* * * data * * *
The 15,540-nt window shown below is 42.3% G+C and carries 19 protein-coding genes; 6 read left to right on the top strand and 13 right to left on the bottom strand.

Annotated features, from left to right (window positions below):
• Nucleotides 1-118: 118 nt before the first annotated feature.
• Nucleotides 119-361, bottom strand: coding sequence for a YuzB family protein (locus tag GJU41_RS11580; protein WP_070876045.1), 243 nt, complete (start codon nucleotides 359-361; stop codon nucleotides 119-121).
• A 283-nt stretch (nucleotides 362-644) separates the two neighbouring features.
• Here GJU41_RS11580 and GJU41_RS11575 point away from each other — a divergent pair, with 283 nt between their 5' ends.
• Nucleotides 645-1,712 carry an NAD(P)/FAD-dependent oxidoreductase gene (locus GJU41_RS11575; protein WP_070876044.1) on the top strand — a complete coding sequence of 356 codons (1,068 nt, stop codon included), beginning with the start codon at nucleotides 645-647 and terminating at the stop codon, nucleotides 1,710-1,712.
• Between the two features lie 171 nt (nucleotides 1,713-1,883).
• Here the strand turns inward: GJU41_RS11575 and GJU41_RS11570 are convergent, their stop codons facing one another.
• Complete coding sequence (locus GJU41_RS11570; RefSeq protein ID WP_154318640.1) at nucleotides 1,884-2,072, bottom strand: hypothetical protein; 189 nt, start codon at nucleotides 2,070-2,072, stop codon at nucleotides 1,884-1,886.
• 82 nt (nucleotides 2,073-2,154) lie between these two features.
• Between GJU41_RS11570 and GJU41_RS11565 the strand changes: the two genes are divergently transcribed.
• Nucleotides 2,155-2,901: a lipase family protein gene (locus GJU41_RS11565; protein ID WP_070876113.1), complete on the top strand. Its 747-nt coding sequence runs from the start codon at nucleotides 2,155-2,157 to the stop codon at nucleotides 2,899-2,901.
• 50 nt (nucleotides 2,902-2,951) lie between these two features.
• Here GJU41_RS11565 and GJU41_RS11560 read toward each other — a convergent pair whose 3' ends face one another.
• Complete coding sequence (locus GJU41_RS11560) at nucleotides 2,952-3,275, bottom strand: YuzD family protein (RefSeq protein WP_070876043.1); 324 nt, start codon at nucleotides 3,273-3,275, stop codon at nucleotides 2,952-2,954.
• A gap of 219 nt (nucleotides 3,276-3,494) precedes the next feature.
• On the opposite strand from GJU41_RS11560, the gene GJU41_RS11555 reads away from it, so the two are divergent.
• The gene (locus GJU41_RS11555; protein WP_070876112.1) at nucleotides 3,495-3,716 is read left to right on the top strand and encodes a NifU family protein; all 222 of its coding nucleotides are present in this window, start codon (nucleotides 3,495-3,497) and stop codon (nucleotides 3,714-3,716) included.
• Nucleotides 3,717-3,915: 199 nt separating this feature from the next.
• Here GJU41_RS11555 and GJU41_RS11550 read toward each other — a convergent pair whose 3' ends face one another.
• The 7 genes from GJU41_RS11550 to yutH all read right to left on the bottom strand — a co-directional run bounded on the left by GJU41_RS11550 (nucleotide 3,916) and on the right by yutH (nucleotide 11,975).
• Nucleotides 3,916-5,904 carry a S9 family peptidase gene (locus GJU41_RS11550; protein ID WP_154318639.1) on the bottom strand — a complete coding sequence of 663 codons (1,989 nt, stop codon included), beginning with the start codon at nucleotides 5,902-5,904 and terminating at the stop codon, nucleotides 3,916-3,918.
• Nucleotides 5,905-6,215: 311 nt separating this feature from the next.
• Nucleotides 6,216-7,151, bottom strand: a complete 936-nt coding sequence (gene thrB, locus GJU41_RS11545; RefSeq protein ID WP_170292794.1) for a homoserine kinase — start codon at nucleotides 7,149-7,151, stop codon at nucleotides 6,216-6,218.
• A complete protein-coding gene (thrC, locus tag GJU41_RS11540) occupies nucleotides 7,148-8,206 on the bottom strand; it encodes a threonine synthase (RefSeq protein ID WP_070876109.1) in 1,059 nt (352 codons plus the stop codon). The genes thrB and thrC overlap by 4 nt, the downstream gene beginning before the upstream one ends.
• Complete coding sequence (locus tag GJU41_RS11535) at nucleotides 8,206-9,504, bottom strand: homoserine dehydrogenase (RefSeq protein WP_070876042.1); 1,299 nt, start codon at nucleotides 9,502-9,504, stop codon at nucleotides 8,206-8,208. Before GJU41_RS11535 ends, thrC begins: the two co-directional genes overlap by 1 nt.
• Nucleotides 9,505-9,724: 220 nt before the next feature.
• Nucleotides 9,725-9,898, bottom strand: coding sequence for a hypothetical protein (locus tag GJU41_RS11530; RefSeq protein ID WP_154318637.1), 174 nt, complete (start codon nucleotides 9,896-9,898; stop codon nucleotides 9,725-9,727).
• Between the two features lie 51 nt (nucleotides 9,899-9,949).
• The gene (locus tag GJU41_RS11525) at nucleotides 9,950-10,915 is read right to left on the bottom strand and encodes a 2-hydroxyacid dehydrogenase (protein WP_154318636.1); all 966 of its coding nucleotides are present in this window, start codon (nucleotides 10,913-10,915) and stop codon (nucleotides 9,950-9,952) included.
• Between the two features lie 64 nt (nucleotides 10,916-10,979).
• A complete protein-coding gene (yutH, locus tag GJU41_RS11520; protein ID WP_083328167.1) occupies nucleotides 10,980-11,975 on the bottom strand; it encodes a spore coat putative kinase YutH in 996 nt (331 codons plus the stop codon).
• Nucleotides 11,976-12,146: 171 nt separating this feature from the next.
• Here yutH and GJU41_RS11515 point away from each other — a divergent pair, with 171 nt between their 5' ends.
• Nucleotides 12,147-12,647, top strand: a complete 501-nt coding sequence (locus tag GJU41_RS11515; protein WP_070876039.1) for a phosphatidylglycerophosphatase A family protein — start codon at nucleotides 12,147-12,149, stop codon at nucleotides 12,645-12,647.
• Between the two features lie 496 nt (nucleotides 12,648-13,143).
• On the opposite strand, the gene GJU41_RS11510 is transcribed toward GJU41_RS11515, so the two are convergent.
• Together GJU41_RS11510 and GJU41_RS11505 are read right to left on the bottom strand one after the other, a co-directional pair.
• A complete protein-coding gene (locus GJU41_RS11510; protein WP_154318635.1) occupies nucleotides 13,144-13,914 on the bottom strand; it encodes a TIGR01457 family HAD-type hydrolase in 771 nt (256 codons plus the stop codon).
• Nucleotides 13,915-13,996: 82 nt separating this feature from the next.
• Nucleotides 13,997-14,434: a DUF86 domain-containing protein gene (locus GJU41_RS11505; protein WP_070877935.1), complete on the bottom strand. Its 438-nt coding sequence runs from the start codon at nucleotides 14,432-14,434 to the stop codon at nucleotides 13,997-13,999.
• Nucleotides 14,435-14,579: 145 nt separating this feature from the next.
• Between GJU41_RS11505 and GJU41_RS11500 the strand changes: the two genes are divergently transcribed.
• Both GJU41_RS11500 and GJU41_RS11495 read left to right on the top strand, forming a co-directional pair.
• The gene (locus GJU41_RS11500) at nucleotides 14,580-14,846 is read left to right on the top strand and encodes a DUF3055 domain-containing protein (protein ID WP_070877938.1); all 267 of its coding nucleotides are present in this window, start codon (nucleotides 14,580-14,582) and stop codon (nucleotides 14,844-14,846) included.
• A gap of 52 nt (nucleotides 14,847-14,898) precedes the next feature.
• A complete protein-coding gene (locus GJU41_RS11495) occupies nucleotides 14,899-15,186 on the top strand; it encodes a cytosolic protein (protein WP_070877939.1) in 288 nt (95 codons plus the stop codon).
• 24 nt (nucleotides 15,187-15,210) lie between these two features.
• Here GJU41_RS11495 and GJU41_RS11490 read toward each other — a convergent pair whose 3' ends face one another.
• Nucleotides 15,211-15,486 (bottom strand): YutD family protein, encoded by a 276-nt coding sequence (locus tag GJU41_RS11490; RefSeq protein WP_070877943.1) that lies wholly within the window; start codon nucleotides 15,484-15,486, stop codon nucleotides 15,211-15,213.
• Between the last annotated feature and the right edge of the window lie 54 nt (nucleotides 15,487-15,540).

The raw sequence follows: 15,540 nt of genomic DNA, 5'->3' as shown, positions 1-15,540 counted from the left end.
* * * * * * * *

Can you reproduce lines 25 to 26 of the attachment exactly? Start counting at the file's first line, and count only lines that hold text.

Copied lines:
• Nucleotides 6,216-7,151, bottom strand: a complete 936-nt coding sequence (gene thrB, locus GJU41_RS11545; RefSeq protein ID WP_170292794.1) for a homoserine kinase — start codon at nucleotides 7,149-7,151, stop codon at nucleotides 6,216-6,218.
• A complete protein-coding gene (thrC, locus tag GJU41_RS11540) occupies nucleotides 7,148-8,206 on the bottom strand; it encodes a threonine synthase (RefSeq protein ID WP_070876109.1) in 1,059 nt (352 codons plus the stop codon). The genes thrB and thrC overlap by 4 nt, the downstream gene beginning before the upstream one ends.